Tesla Wants to Turn Your Home Into a Personal Power Plant

The electric car maker will start selling batteries to homeowners that can store electricity generated by their solar panels.

Tesla's energy storage system hangs on a garage wall. (Photo: Tesla Motors)


May 1, 2015· 1 MIN READ
Todd Woody is TakePart's editorial director, environment.

Are you ready to cut the cord to your big utility and turn your home into a power plant?

Elon Musk certainly hopes so. The Tesla Motors chief executive on Thursday night unveiled the Powerwall, a home version of the lithium-ion battery pack that powers the company’s luxury electric cars. The $3,500 Powerwall is designed to store electricity generated by a home’s solar panels for use during a blackout—or when power prices spike and homeowners want to tap free and clean energy generated by the sun.

“The issue with existing batteries is that they suck,” Musk said at a press event Thursday that was powered by Tesla batteries storing electricity produced by the company’s rooftop solar panels. “They’re really horrible. They’re expensive, they’re unreliable.”

With the sculpted white lines of an Apple iPhone, the Powerwall looks more like something you’d hang in your living room rather than in a dusty corner of your garage. The device, which will be available in three to four months, can store 10 kilowatt-hours (kWh) of electricity—enough to keep the lights on and the refrigerator cold during a power outage or during the early evening when power rates tend to rise.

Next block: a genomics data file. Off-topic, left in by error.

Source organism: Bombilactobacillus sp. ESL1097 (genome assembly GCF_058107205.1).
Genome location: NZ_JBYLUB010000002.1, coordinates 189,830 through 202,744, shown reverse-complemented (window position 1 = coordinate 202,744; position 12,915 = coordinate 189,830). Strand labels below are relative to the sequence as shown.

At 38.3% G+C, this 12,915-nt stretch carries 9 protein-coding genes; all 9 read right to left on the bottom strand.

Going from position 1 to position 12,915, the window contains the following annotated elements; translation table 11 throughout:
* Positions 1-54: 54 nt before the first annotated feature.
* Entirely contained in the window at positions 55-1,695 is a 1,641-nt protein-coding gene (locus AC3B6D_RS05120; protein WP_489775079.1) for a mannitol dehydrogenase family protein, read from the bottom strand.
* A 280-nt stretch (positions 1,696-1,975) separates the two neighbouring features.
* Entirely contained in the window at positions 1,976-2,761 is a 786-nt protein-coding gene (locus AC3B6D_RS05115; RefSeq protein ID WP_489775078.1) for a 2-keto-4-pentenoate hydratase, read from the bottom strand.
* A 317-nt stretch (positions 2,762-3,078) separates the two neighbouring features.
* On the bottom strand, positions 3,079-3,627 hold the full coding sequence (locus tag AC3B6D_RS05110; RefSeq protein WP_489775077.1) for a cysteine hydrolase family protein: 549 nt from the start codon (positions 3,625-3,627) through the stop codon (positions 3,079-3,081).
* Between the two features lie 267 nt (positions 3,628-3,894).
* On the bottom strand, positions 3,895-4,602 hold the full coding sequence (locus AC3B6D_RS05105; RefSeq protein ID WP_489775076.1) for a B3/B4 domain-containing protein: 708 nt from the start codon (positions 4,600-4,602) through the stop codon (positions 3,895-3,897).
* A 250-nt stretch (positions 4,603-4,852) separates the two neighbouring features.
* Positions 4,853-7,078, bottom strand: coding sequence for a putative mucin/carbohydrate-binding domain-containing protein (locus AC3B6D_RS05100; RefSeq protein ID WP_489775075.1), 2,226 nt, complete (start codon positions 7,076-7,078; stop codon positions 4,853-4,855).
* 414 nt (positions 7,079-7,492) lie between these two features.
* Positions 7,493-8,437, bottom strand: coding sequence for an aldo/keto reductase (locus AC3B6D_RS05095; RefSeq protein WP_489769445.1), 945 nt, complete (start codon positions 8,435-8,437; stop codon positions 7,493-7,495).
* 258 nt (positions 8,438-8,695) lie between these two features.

“The potential market size is huge —any solar customer (there are 700,000 to date and more every day) could theoretically add energy storage for backup or to load-shift,” Shayle Kann, a senior vice president at GTM Research, said in an email. “The economics are the bigger barrier, however.”

That’s because cutting the cord to your utility is pricey if you want to install enough energy storage to operate your home. (For instance, a clothes dryer consumes about 3.3 kWh each time you turn it on.) For those customers who really want to declare their energy independence, Tesla will install multiple Powerwalls to store as much as 90 kWh. The price tag, though, would be $31,500.

“It makes no sense to cut the cord,” said Kann. “It’s more expensive (especially because you need to oversize the battery) and it’s far less reliable. For most customers, it will make much more sense to stay grid-connected and use their battery systems to load-shift and provide backup power in the rare event of a blackout.”

But buying massive amounts of battery storage could make sense for companies that pay exorbitantly high electricity rates when demand jumps. And so Tesla is also selling a supersize version of the Powerwall for businesses, called the Powerpac.

Musk, of course, has bigger ambitions, envisioning solar panels and Tesla batteries supplying carbon-free electricity to remote communities around the world.

Or the entire world.

“We could power a small city with a 1 gigawatt-hour pack,” said Musk, who also serves as chairman of solar panel installer SolarCity. “With 160 million Powerpacs you can transition the United States [to clean energy]. With 900 million you can transition the world.”